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CS (Comm.) 193/2016

Decided On: 14.03.2016

Appellants: Chitra Jagjit Singh Vs. Respondent: The Indian Performing Rights Society and Ors.

Hon'ble Judges/Coram:
Vipin Sanghi


Vipin Sanghi, J.

I.A. No. 3431/2016

1. Exemption allowed, subject to all just exceptions.

2. The application stands disposed of.

CS(COMM) 193/2016 and I.A. No. 3430/2016

3. Issue summons in the suit and notice in the application to the defendants returnable on 16.03.2016. Notice be served to the defendants dasti as well as through e-mail.

4. Learned senior counsel for the plaintiff has drawn the attention of the Court to proviso to Section 33(1), second proviso to Section 33(3A) as also to the letter written by defendant No. 1/ IPRS to the Government of India. A perusal of the said letter shows that IPRS itself has claimed that it is no longer a society within the meaning of Section 2 (ffd) read with Section 33 of the Copyright Act. The relevant extract from the said letter reads as follows:

"We have been directed to inform you by Governing Council (based on legal opinion), that we are not a Copyright Society within the meaning of Section 2(ffd) of the Act. As you are aware, under the second proviso to Section 33A we were to be registered within a period of one year from the date of commencement of the Copyright (Amendment) Act, 2012. In other words, we were to be registered on or before 21.6.2013. Since the Central Government failed to register the Indian Performing Rights Society (IPRS) as a Copyright Society, the old Registration Certificate granted to IPRS CS / 02/ Musical Work / 96 and office memo No. 4 - 1/ 96 - IC dated 27th March 1996, as also the application filed by IPRS dated 8th May 2013 is deemed to have lapsed.

Without prejudice, We have also been directed to inform you that IPRS is legally disabled from adhering to any of your conditions mentioned in your letter/s dated 24th May 2013 and 3rd June 2013 as a pre-condition for registration of IPRS as a Copyright Society in view of court orders passed restraining under Section and hence not eligible to be registered as one, hence cannot be "desirous" of carrying on business as a Copyright Society.

We also inform you further that without prejudice to the above, since the earlier Certificate issued to IPRS dated 27th March 1996 and the application dated 8th May 2013 is deemed to have lapsed, IPRS does not deem it necessary to withdraw the same. However, it were ever to be understood otherwise, the Certificate of Registration hereby stands surrendered and the application dated 8th May 2013 be considered as withdrawn. Be that as it may on 3rd September 2013 an Civil Court of Ludhiana ruled that IPRS is not registered copyright society under section 33 of the Copyright Act, 1957."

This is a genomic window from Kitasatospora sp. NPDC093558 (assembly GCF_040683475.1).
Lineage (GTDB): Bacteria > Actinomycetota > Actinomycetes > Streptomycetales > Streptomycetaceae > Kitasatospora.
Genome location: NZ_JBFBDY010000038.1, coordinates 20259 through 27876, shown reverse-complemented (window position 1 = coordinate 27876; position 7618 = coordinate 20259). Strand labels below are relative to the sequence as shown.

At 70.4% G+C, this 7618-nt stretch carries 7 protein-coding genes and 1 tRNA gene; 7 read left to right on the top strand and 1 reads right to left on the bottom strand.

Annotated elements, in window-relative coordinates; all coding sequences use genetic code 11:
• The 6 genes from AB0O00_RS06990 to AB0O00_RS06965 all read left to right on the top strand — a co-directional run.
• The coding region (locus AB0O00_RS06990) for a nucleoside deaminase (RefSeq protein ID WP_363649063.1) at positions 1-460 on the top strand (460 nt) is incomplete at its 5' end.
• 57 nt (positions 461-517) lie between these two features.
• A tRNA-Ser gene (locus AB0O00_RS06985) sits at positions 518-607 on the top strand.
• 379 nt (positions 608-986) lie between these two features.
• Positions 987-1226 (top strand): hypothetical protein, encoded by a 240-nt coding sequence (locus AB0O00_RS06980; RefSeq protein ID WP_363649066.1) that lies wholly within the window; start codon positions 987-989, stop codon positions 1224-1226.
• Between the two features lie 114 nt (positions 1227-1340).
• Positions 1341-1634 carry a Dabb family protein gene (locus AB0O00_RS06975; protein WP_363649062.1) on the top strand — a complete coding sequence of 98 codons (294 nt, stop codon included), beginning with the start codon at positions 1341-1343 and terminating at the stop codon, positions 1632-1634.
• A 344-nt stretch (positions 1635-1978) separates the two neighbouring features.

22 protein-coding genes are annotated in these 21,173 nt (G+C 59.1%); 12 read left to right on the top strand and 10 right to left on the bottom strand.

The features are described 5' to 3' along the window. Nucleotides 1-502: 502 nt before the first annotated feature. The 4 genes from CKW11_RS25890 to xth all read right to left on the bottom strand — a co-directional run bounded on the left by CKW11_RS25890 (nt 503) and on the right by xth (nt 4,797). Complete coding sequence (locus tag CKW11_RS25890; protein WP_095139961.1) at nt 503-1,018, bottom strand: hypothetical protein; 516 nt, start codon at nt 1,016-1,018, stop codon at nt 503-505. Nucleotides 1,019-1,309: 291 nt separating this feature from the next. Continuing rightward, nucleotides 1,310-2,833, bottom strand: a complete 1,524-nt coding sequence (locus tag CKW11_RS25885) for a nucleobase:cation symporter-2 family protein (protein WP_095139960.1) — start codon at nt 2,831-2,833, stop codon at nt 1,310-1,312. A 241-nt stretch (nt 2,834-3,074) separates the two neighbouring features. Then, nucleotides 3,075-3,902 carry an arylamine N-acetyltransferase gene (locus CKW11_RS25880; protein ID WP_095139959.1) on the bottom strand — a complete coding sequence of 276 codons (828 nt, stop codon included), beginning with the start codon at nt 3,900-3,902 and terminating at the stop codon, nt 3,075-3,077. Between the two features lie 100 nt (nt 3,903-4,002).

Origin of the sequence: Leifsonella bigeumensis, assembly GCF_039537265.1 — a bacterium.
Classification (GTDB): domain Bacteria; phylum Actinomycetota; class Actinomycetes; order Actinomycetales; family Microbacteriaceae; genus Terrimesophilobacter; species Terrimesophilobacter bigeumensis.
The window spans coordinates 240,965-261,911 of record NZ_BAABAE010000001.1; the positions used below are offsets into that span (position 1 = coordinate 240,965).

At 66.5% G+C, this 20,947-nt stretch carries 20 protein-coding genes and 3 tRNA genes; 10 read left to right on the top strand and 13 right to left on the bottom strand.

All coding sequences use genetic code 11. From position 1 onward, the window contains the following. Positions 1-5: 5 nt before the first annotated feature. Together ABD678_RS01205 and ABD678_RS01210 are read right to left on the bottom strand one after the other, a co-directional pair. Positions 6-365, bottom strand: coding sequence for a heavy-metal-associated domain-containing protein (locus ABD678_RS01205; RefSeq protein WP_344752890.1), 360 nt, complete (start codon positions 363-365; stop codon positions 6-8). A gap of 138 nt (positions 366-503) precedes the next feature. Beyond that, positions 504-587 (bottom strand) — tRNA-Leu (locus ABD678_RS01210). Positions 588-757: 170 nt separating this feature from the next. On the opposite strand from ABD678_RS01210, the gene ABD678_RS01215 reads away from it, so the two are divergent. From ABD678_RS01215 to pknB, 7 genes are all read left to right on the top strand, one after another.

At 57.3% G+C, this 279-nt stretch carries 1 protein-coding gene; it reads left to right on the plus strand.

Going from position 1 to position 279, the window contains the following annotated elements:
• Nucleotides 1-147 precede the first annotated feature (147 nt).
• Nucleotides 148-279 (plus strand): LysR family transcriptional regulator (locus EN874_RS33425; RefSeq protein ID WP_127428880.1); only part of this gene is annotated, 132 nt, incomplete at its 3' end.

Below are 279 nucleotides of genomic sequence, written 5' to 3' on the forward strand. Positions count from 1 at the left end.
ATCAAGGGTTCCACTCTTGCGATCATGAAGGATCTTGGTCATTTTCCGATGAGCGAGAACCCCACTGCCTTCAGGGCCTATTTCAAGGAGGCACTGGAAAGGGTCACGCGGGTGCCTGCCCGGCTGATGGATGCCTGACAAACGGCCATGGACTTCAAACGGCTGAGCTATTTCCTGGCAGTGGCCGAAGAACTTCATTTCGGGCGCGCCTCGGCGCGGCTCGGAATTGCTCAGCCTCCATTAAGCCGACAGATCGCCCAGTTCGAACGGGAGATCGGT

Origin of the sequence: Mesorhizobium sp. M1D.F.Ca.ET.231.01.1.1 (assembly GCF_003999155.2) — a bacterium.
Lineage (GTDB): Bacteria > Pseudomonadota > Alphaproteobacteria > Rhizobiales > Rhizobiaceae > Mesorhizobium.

5. From the above, it is clear that the defendant No. 1 is not competent to grant license in respect of the works, wherein the plaintiff claims copyright as her own works, and the works produced by her late husband Sh. Jagjit Singh (in respect of which she has obtained Letters of Administration from the Bombay High Court).

6. The grievance of the plaintiff is that defendant No. 1 continues to issue license, even though, it is no longer a copyright society registered under the Copyright Act-even as per its own admission. In this regard, reference is made to the license issued in favour of defendant No. 2 for a concert held in Mumbai for which the defendant No. 1 collected fee of Rs. 49,140/-. Learned senior counsel submits that not a penny has been paid to the plaintiff by the IPRS, or defendant No. 2, in respect of the concert held at Mumbai.

7. It is further pointed out that defendants No. 2 & 3 are now advertising to hold a concert in Delhi on 18.03.2016. Attention has been drawn to the advertisement published on the website of defendant No. 3, wherein the picture of late Jagjit Singh has been prominently displayed with the caption "Ek Ehsaas Jagjit Singh Live in Concert". It further states to the effect that Jagjit Singh "Sings again for Charity".

8. Learned senior counsel submits that Sh. Jagjit Singh passed away in the year 2011, and the said advertisement is completely misleading. The names of the artists, inter alia, disclose the name of one Jagjit Singh, who apparently is some other person, and obviously not the famous late Sh. Jagjit Singh. It is pointed out that the plaintiff had filed a civil suit in the Bombay High Court in relation to the concert held by defendant No. 2 in Mumbai. However, the defendant had taken the defence that defendant No. 1/ IPRS (who was not a party to that suit) had granted a license in favour of defendant No. 2 herein. At that stage, the plaintiff was not aware of the legal status of defendant No. 1 - that defendant No. 1 is no longer entitled to grant a license in respect of the works of the artists such as the plaintiff and late Sh. Jagjit Singh. Consequently, injunction was not granted to the plaintiff in the said suit.

9. In view of the aforesaid submissions, defendant No. 1 is forthwith restrained from granting any license in respect of the works of the plaintiff and of late Sh. Jagjit Singh and recover any license fee from any third party in respect of the said works. The grant of interim relief in respect of other defendants shall be considered on the next date.

10. A copy of this order shall accompany the notice.

11. Order dasti under the signature of the Court Master.

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